October 6, 2014

Better Late Than Midterms!

We know that it sounds odd that we’re welcoming you to Rutgers at the beginning of October. A month has passed since the first day of classes and hopefully you’re settling in to life as a Scarlet Knight. Dean Frosh has found that good advice often gets lost when offered during the shock and awe of the early days of the semester when you’re just trying to find your classes and figure out the buses.

So, on behalf of the SAS First-Year Student Advising team (collectively known as Dean Frosh), we’re
happy to have you joining the Rutgers family, and we look forward to accompanying you on your journey as Scarlet Knights!

Not Dean Frosh, but We Wish!
We want that journey to be a successful one, so we hope that you’ll continue to read this blog for direction, speak with your advisers about classes, ask strangers if you’re on the right bus, and use all of the resources available to you to make that possible.

Our Facebook news feed has been blowing up with advice for college students for the past few weeks. Since it’s likely that your newsfeed was filled with people doing the ALS Ice Bucket Challenge or moving into their new college, we wanted to share some highlights with you:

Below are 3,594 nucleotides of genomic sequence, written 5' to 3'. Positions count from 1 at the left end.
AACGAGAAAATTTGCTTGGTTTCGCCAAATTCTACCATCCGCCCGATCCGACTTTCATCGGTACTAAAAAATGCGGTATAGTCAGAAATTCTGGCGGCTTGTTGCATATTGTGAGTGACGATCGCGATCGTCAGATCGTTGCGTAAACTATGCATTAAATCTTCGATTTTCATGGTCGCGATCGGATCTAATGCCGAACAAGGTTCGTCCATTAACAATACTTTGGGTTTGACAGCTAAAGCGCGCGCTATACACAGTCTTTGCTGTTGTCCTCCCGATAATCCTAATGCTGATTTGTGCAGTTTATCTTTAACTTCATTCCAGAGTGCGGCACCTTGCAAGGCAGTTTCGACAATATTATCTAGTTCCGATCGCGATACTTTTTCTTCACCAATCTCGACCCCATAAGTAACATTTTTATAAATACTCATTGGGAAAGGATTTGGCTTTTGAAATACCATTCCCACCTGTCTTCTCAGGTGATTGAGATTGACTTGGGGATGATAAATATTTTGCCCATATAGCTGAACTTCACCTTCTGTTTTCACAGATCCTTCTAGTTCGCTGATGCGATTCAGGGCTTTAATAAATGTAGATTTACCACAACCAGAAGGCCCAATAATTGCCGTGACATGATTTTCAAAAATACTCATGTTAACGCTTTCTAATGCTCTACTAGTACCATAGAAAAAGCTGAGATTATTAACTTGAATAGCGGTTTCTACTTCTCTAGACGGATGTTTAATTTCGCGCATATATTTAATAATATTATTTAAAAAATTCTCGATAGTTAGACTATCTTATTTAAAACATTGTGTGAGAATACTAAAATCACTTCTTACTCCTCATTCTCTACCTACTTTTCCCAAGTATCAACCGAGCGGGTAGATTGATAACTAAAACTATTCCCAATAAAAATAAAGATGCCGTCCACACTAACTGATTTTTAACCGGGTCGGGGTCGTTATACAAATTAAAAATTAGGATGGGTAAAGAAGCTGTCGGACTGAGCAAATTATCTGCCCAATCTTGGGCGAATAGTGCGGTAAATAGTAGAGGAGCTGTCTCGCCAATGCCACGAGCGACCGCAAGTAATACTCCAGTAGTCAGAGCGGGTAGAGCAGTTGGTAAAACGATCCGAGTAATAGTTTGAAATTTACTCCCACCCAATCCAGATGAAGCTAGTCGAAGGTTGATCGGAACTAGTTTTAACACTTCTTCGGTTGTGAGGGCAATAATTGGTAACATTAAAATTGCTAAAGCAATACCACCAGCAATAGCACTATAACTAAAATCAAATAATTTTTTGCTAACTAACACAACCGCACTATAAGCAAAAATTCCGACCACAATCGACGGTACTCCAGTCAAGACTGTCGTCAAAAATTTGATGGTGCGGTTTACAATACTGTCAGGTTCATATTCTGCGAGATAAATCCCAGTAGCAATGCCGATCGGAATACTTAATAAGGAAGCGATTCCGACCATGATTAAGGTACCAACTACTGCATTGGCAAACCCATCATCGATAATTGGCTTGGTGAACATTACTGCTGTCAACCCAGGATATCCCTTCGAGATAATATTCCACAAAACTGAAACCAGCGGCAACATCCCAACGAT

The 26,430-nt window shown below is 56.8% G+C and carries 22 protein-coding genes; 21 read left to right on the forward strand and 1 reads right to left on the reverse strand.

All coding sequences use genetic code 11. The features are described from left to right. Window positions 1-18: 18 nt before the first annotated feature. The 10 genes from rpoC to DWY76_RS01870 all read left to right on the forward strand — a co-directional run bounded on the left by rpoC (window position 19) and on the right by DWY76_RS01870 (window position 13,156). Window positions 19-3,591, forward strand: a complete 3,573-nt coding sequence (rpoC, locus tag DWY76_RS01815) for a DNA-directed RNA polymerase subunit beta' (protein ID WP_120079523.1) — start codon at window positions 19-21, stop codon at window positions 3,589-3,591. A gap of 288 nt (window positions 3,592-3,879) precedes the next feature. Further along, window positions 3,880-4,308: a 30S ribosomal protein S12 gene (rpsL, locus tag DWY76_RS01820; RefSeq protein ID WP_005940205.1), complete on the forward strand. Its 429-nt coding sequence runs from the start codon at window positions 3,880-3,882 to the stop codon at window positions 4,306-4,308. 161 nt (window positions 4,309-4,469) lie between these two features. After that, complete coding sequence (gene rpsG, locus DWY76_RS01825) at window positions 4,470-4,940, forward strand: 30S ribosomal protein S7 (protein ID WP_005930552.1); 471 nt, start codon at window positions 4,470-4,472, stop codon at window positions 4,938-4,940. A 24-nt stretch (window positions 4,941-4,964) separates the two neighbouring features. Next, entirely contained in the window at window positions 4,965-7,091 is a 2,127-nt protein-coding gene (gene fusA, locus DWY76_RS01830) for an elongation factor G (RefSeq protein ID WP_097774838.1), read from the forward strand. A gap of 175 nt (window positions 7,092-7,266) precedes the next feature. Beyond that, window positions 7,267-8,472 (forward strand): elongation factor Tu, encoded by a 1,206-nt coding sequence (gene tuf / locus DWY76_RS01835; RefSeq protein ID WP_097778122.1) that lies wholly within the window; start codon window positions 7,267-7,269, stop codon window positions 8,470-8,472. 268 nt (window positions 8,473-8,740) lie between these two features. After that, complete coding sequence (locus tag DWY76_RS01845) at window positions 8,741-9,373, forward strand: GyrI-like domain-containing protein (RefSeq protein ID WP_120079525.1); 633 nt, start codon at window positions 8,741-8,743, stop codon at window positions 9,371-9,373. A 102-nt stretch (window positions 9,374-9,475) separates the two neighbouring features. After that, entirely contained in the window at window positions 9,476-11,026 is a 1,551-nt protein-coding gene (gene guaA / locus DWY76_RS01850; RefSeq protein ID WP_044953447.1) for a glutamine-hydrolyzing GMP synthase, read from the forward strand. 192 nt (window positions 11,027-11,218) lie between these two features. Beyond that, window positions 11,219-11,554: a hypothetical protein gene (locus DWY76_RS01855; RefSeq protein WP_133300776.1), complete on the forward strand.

10 Things Every College Professor Hates is a great list of how to interact with your professors. Most of it is common sense  (By the way, we’ve ALL tried #7 when we were students and are therefore smart enough to know when it’s happening, and #3 is the one that drives us crazy when we’re teaching!)

Don’t Email Me is about a faculty member (at another school) who has completely banned students from emailing her. A little extreme? For sure. But the points made in the article are important ones. They’re a great reminder that we expect you, our students, to be self-sufficient and to be informed. Fast forward: your employers will expect this, too! 

Finally, take a few minutes to read What Every Knight Should Know.  It provides some basic information for new students about academics, staying healthy, resources at Rutgers, getting involved in clubs and organizations, and more.

 You’ll notice that some of the advice in the articles above is repetitive – that’s because the importance of being professional and courteous members of the Rutgers family can not be stressed enough.